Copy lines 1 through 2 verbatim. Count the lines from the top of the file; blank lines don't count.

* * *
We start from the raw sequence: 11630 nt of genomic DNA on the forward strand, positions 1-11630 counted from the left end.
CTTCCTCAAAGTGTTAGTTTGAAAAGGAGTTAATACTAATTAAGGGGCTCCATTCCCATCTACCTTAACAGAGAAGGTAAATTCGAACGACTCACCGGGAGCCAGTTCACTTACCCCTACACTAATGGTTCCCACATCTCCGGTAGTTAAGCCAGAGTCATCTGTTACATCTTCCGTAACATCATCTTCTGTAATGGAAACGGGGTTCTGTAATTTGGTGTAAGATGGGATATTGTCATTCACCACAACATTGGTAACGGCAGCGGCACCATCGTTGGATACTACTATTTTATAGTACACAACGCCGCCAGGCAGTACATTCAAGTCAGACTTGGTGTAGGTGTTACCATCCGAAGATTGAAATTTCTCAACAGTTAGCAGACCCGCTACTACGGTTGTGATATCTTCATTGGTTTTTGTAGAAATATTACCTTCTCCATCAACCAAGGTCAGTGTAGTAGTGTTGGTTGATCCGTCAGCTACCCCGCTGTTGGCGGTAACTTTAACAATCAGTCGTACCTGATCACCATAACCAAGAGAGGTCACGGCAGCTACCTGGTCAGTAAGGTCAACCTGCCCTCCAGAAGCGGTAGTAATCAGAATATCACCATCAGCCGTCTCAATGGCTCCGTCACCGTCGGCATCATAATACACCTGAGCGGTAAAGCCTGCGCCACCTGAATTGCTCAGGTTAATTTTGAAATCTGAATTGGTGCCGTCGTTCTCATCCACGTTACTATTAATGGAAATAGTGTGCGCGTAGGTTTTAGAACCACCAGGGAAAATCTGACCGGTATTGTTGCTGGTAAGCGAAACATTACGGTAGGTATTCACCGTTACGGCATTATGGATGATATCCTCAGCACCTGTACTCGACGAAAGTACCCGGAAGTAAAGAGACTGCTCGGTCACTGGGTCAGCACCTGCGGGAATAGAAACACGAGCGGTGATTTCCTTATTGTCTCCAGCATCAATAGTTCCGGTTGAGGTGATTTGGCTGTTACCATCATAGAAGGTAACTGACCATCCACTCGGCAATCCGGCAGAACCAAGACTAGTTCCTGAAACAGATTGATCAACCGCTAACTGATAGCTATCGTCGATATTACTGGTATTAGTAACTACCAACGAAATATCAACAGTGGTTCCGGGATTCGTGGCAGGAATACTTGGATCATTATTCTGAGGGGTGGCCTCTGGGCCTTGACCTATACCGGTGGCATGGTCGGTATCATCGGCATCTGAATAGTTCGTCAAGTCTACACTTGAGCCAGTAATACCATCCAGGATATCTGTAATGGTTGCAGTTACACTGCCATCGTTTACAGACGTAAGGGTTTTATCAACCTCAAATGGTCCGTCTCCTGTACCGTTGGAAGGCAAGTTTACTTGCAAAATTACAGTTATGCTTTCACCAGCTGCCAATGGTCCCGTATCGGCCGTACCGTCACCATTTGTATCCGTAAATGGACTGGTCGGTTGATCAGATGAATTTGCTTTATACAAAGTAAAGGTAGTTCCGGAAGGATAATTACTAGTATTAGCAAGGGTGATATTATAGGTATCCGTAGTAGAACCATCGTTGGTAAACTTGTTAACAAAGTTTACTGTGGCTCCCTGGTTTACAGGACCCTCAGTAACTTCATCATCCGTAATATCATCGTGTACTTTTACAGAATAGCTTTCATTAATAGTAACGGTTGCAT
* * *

We start from the raw sequence: 11630 nt of genomic DNA on the forward strand, positions 1-11630 counted from the left end.
CTTCCTCAAAGTGTTAGTTTGAAAAGGAGTTAATACTAATTAAGGGGCTCCATTCCCATCTACCTTAACAGAGAAGGTAAATTCGAACGACTCACCGGGAGCCAGTTCACTTACCCCTACACTAATGGTTCCCACATCTCCGGTAGTTAAGCCAGAGTCATCTGTTACATCTTCCGTAACATCATCTTCTGTAATGGAAACGGGGTTCTGTAATTTGGTGTAAGATGGGATATTGTCATTCACCACAACATTGGTAACGGCAGCGGCACCATCGTTGGATACTACTATTTTATAGTACACAACGCCGCCAGGCAGTACATTCAAGTCAGACTTGGTGTAGGTGTTACCATCCGAAGATTGAAATTTCTCAACAGTTAGCAGACCCGCTACTACGGTTGTGATATCTTCATTGGTTTTTGTAGAAATATTACCTTCTCCATCAACCAAGGTCAGTGTAGTAGTGTTGGTTGATCCGTCAGCTACCCCGCTGTTGGCGGTAACTTTAACAATCAGTCGTACCTGATCACCATAACCAAGAGAGGTCACGGCAGCTACCTGGTCAGTAAGGTCAACCTGCCCTCCAGAAGCGGTAGTAATCAGAATATCACCATCAGCCGTCTCAATGGCTCCGTCACCGTCGGCATCATAATACACCTGAGCGGTAAAGCCTGCGCCACCTGAATTGCTCAGGTTAATTTTGAAATCTGAATTGGTGCCGTCGTTCTCATCCACGTTACTATTAATGGAAATAGTGTGCGCGTAGGTTTTAGAACCACCAGGGAAAATCTGACCGGTATTGTTGCTGGTAAGCGAAACATTACGGTAGGTATTCACCGTTACGGCATTATGGATGATATCCTCAGCACCTGTACTCGACGAAAGTACCCGGAAGTAAAGAGACTGCTCGGTCACTGGGTCAGCACCTGCGGGAATAGAAACACGAGCGGTGATTTCCTTATTGTCTCCAGCATCAATAGTTCCGGTTGAGGTGATTTGGCTGTTACCATCATAGAAGGTAACTGACCATCCACTCGGCAATCCGGCAGAACCAAGACTAGTTCCTGAAACAGATTGATCAACCGCTAACTGATAGCTATCGTCGATATTACTGGTATTAGTAACTACCAACGAAATATCAACAGTGGTTCCGGGATTCGTGGCAGGAATACTTGGATCATTATTCTGAGGGGTGGCCTCTGGGCCTTGACCTATACCGGTGGCATGGTCGGTATCATCGGCATCTGAATAGTTCGTCAAGTCTACACTTGAGCCAGTAATACCATCCAGGATATCTGTAATGGTTGCAGTTACACTGCCATCGTTTACAGACGTAAGGGTTTTATCAACCTCAAATGGTCCGTCTCCTGTACCGTTGGAAGGCAAGTTTACTTGCAAAATTACAGTTATGCTTTCACCAGCTGCCAATGGTCCCGTATCGGCCGTACCGTCACCATTTGTATCCGTAAATGGACTGGTCGGTTGATCAGATGAATTTGCTTTATACAAAGTAAAGGTAGTTCCGGAAGGATAATTACTAGTATTAGCAAGGGTGATATTATAGGTATCCGTAGTAGAACCATCGTTGGTAAACTTGTTAACAAAGTTTACTGTGGCTCCCTGGTTTACAGGACCCTCAGTAACTTCATCATCCGTAATATCATCGTGTACTTTTACAGAATAGCTTTCATTAATAGTAACGGTTGCAT